This signifies that you can eat the right foods all you like, but won’t achieve true health unless you also exercise your body, in moderation.

One size does indeed fit all … at the most basic level.

Similarly with your ‘financial well-being‘ – while still a long way off being the Unified Theory of Personal Finance – we can at least lay out a basic Money Pyramid that will serve one and all reasonably well … enough to at least get you started; the bonus being that it might win me some friends back from the mainstream Personal Finance blogosphere.

Take another look at the Pyramid at the top of the post, and we can imagine the various segments as being common financial wisdom like:

1. Save 15%+ of your gross income

2. Pay down (and avoid all future) ‘consumer debt’

3. Increase your rate of savings by also allocating to your savings plan at least 50% of all future pay increases and ‘found money’ (inheritances; IRS refund checks; loose change from your pockets; money saved from quitting [insert vice of choice]; etc.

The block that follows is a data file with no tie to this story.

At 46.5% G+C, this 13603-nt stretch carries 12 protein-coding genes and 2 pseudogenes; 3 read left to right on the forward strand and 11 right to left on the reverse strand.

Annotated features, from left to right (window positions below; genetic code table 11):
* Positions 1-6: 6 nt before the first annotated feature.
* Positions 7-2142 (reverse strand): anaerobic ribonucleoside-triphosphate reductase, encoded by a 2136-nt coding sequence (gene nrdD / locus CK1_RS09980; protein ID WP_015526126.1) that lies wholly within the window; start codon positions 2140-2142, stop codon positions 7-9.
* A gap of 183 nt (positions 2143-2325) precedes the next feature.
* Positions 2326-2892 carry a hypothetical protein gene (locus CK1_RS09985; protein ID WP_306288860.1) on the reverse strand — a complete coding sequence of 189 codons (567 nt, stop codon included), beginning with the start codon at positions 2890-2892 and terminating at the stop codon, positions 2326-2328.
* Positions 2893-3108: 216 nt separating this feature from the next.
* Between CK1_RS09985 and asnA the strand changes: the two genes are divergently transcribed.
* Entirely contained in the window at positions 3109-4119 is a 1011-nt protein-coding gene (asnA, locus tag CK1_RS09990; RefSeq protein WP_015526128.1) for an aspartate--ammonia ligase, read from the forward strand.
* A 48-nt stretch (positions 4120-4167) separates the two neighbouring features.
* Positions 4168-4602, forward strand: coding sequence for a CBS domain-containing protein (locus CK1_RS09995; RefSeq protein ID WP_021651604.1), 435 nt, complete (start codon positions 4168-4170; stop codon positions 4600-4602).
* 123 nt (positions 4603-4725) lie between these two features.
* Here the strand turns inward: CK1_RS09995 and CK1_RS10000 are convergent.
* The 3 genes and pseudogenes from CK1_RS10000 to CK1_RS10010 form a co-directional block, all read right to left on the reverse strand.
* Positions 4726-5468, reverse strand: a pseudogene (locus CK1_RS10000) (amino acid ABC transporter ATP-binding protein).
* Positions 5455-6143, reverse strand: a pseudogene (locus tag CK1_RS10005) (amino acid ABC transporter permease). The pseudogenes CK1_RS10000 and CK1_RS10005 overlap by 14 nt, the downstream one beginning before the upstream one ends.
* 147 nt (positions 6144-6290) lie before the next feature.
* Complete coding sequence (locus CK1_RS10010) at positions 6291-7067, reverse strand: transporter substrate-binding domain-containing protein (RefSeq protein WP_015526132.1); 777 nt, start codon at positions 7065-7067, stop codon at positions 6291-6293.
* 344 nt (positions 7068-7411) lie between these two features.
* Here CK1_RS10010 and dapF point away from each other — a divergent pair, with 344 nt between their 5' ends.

4. Buy instead of renting [AJC: which Financial Pyramid are you reading?!]

5. Invest for the long-term

6. You can fill in the other slices from your choice of any/all: live frugally; diversify; create an emergency fund; and so on …

And, this is certainly the Money Pyramid being promoted by most Personal Finance writers (other than the “Make Millions with No Money Down” and other ‘financial crackpot systems’, that I liken to the totally unbalanced “No [insert unhealthy sacrifice of choice: carbs; proteins; calories; glucose; food; etc.] Diet” diets).

The problem is, it might stop you from being poor (the financial equivalent, to not being obese) but will it be enough to make you Financially Healthy … a.k.a. Wealthy (however you choose to measure that)?

Probably not, which is why I have created the New Money Pyramid simply by adding the man climbing the stairs on the side:

This signifies that you can save money all you like, but won’t achieve true wealth unless you also exercise your money, in moderation.